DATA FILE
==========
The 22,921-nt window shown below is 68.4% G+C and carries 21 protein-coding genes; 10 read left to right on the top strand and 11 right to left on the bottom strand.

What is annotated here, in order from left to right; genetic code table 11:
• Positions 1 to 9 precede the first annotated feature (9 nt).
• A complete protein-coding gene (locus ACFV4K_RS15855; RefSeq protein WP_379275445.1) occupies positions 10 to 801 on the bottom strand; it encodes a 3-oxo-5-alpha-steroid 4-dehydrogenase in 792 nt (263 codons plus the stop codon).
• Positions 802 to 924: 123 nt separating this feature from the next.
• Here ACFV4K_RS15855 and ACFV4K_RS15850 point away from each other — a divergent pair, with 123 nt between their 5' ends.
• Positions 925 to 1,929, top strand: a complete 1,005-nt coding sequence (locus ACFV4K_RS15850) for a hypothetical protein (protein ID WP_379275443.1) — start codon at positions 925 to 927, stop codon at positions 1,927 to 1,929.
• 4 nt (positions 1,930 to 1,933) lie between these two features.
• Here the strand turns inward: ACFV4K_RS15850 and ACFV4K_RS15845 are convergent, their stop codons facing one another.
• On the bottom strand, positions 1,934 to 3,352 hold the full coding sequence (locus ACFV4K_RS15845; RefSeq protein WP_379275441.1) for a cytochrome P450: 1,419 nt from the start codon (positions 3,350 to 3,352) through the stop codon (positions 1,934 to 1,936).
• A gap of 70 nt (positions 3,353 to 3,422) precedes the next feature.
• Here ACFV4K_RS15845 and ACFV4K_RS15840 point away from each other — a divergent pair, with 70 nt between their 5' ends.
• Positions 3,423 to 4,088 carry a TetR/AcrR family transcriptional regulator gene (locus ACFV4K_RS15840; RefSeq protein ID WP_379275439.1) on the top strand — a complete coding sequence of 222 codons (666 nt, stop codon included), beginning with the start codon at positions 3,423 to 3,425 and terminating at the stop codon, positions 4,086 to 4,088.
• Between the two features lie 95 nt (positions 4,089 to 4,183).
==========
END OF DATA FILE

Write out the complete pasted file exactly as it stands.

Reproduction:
The 22,921-nt window shown below is 68.4% G+C and carries 21 protein-coding genes; 10 read left to right on the top strand and 11 right to left on the bottom strand.

What is annotated here, in order from left to right; genetic code table 11:
• Positions 1 to 9 precede the first annotated feature (9 nt).
• A complete protein-coding gene (locus ACFV4K_RS15855; RefSeq protein WP_379275445.1) occupies positions 10 to 801 on the bottom strand; it encodes a 3-oxo-5-alpha-steroid 4-dehydrogenase in 792 nt (263 codons plus the stop codon).
• Positions 802 to 924: 123 nt separating this feature from the next.
• Here ACFV4K_RS15855 and ACFV4K_RS15850 point away from each other — a divergent pair, with 123 nt between their 5' ends.
• Positions 925 to 1,929, top strand: a complete 1,005-nt coding sequence (locus ACFV4K_RS15850) for a hypothetical protein (protein ID WP_379275443.1) — start codon at positions 925 to 927, stop codon at positions 1,927 to 1,929.
• 4 nt (positions 1,930 to 1,933) lie between these two features.
• Here the strand turns inward: ACFV4K_RS15850 and ACFV4K_RS15845 are convergent, their stop codons facing one another.
• On the bottom strand, positions 1,934 to 3,352 hold the full coding sequence (locus ACFV4K_RS15845; RefSeq protein WP_379275441.1) for a cytochrome P450: 1,419 nt from the start codon (positions 3,350 to 3,352) through the stop codon (positions 1,934 to 1,936).
• A gap of 70 nt (positions 3,353 to 3,422) precedes the next feature.
• Here ACFV4K_RS15845 and ACFV4K_RS15840 point away from each other — a divergent pair, with 70 nt between their 5' ends.
• Positions 3,423 to 4,088 carry a TetR/AcrR family transcriptional regulator gene (locus ACFV4K_RS15840; RefSeq protein ID WP_379275439.1) on the top strand — a complete coding sequence of 222 codons (666 nt, stop codon included), beginning with the start codon at positions 3,423 to 3,425 and terminating at the stop codon, positions 4,086 to 4,088.
• Between the two features lie 95 nt (positions 4,089 to 4,183).